Express Yourself: A look at the roots of Medicare’s creation

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This is part one of a three-part series that takes a dive into the history of Medicare, Direct Contracting Entities, and how citizens can make their voices heard to make change for Medicare.

By Wally Pearce
Special to the Express

To tell the story of how this plateau was attained, it’s important to step back from a brief look at healthcare before and after Medicare. Keep in mind, what you learn here is sanctioned by the Congress. Since 1965, Medicare is efficient and permits enrollees the ability to manage their own healthcare plan.

Healthcare insurance began with the Great Depression in the 1930’s and grew rapidly during the 1940s and 1950s. The reason for the rapid growth was the treatment of health insurance in the federal tax code. When Social Security was enacted in 1935, the program didn’t include any health insurance provisions because of strong physician opposition to government-sponsored health insurance.

In 1945, the Truman administration began working on a national health insurance plan to provide insurance coverage to all Americans as advocates for a national insurance plan continued their efforts, with much of their attention being directed to obtaining healthcare for the elderly. However, during the 1950s, proposals advanced for hospital and nursing home insurance coverage for the elderly. However, because of strong political opposition these bills went nowhere because of concern that rapidly rising medical costs, if tied to Social Security, would undermine the Social Security program.

In the 1950’s, approximately one-half of all Americans were covered by health insurance; this percentage rose to 71 percent by the end of the decade. The remaining 29percent translated into 50 million uninsured Americans. Meanwhile, physicians began to resist the mounting paperwork involved in filing out insurance claims.

During the 1950’s, the price of hospital care doubled, and medical breakthroughs were coming at a fast pace. Medications became available to treat infections and conditions like glaucoma and arthritis, and new vaccines were developed to prevent childhood diseases like polio. Although people had access to healthcare, many were unable to afford it.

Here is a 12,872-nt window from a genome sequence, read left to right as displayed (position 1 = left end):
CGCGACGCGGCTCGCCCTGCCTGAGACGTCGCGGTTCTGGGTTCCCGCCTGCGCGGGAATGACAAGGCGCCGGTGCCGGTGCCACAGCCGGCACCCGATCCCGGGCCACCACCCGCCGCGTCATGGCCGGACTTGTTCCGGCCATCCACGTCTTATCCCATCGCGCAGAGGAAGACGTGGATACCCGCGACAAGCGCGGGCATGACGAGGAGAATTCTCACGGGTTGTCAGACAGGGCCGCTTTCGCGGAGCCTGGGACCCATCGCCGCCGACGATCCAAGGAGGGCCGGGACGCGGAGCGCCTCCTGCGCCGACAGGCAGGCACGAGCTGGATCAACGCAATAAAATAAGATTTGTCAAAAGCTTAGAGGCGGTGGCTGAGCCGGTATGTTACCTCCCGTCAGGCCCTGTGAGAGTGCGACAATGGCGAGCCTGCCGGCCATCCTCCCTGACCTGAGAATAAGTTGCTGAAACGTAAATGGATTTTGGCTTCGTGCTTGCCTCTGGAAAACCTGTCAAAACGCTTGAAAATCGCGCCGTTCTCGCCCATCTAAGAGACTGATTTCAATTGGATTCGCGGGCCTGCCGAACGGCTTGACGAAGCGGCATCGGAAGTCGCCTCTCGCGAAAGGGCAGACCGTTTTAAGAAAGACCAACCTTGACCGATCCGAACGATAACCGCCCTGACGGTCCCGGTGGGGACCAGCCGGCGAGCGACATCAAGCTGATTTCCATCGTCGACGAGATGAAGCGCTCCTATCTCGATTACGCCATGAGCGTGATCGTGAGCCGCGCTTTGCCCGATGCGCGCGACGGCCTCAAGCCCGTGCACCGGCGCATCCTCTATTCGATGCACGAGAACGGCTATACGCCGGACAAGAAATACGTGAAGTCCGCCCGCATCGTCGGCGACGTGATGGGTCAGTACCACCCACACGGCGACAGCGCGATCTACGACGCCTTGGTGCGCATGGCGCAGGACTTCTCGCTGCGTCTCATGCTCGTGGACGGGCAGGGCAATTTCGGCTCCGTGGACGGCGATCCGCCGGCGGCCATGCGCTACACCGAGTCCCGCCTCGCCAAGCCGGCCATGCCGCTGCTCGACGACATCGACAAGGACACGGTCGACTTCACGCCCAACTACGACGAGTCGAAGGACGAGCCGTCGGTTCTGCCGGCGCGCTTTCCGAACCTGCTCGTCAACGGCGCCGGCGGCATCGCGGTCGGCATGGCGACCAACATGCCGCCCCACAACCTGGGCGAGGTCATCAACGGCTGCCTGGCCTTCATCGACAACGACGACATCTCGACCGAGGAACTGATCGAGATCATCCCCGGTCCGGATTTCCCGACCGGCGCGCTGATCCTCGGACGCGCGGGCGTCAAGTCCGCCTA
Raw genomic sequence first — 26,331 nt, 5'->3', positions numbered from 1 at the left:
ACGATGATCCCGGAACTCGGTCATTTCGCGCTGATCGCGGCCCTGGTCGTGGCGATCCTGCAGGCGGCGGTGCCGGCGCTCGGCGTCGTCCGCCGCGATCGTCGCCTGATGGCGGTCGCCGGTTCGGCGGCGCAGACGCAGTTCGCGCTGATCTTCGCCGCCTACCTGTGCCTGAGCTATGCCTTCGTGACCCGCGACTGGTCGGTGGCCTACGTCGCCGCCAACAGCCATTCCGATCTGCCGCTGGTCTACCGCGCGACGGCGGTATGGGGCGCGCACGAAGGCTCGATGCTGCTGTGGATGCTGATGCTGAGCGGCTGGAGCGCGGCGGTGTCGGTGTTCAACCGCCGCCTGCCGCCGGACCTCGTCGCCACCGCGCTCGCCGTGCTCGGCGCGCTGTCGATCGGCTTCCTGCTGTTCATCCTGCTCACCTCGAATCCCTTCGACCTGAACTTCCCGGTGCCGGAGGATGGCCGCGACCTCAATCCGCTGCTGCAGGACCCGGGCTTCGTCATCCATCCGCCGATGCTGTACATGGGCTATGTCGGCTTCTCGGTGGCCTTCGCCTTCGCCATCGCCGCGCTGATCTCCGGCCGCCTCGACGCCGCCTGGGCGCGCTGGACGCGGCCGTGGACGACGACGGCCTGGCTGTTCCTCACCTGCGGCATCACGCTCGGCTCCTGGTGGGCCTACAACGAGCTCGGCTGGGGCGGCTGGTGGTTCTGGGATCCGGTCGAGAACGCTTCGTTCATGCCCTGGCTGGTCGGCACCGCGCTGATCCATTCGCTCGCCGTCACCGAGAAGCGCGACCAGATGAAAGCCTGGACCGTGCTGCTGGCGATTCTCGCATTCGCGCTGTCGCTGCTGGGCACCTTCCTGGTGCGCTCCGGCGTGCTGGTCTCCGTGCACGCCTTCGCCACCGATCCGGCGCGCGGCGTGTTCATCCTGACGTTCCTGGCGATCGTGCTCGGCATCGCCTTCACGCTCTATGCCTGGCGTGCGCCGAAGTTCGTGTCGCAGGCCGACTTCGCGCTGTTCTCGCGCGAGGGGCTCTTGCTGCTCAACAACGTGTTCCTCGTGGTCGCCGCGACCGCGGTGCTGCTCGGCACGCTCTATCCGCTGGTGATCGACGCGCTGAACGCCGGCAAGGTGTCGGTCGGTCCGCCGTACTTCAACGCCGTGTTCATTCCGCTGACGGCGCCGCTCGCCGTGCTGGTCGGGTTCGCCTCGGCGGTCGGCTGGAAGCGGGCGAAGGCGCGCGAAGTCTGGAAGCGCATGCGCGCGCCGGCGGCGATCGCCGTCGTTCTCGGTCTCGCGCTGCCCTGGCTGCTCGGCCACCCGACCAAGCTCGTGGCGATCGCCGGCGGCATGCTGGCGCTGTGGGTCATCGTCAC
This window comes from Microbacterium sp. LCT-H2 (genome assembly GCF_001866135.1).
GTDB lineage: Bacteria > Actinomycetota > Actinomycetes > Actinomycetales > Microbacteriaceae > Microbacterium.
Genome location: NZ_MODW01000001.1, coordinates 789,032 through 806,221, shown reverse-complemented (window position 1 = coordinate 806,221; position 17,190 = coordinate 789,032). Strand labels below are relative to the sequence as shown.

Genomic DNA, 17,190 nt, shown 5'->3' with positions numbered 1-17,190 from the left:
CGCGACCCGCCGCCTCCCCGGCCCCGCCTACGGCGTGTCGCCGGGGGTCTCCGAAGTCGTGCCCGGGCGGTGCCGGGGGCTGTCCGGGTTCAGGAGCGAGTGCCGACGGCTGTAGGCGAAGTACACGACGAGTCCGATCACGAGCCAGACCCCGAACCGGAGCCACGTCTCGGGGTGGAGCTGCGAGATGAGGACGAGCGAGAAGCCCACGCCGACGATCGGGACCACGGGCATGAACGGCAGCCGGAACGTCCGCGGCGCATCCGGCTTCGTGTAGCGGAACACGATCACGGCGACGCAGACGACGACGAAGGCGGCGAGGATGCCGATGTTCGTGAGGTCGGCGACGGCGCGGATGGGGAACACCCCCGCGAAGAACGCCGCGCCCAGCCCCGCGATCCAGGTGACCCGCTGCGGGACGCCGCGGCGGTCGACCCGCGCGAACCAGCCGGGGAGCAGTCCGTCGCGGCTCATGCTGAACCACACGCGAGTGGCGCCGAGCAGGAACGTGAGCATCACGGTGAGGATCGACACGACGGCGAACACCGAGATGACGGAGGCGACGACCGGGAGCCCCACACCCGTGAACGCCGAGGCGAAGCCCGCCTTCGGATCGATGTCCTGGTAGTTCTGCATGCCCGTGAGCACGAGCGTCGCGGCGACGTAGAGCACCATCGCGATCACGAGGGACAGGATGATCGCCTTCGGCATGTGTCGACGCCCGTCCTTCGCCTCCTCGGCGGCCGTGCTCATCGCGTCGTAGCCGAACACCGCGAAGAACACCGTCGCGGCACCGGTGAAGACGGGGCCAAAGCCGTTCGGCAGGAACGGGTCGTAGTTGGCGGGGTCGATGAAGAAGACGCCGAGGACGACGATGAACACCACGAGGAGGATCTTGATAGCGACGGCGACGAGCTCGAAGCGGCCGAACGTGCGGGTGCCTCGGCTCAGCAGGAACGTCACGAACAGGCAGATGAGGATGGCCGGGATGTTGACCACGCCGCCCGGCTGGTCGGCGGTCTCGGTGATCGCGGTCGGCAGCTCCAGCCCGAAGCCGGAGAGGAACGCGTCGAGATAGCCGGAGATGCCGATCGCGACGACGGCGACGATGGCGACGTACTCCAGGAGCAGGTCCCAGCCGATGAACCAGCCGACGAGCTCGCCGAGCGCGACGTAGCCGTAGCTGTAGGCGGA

Prior to Medicare, only a little over one-half of those aged 65 years old and older had some type of hospital insurance; few among the insured group had insurance covering any part of their surgical and out-of-hospital physicians’ costs.

Most hospitals were small, locally oriented institutions in the early 1960s; and three out of five general hospitals had fewer than 100 beds. The traditional American “voluntary” or community hospital was a not-for-profit organization. In the first half on the 1960’s, the average life expectancy was 69.8 years.

By 2010, that number had increased by almost a decade to 78.2 years. Forty-five years post Medicare, people are living longer thanks to the advances medicine and science made in treating serious illnesses such as heart disease, cancer, stroke, even certain disease’.

Medicare’s succinct chronical
Medicare was signed into law in 1965 and that led to Medicare and Medicaid. The main purpose of Medicare was to assist the nation’s elderly 65 years of age and older, so they would be able to meet their hospital, medical, and other healthcare needs. Many of its architects thought Medicare for the elderly was the first step toward eventually achieving health care coverage for all. It’s important to mention here that today, Medicaid provides health care coverage for 74-million people, including nearly 8 million senior citizens and people with disabilities.

However, that was stopped by the politics of 1965. Although it wasn’t, the program has remained quite stable over time, with modest expansions in coverage and eligibility. Medicare for all wouldn’t be consider until 65 years later during the 2020 Presidential campaign. The original Medicare (known today as Traditional Medicare) program included Part A (Hospital Insurance) and Part B (Medical Insurance).

Today these two parts are called Traditional Medicare and over the years, Congress has made changes to Medicare. For example, in 1972, Medicare was expanded to cover the disabled, and people with end-stage renal disease requiring dialysis or kidney transplant. At first, Medicaid gave medical healthcare insurance to people getting Social Security.

Today, a much larger group is covered:

  • Low-income families
  • Pregnant women
  • People of all ages with disabilities
  • People who need long-term care

Medicare Prescription Drug plan Part D, started in 2003 and was the biggest change to Medicare’s 38 year history.

Traditional Medicare provides Part A and Part B coverage has no out-of-pocket maximum or cap on what a beneficiary may spend on their healthcare. With Traditional Medicare, enrollees must also purchase Part D drug coverage separately and may be subject to co-pays for prescriptions. The combination of Medicare Part A and Medicare Part B coverage helps pay for the complex, expensive healthcare and the associated hospital, rehab, skilled nursing stays, etc.

Medicare medication coverage (Medicare Part D) helps pay for brand-name and generic prescriptions.

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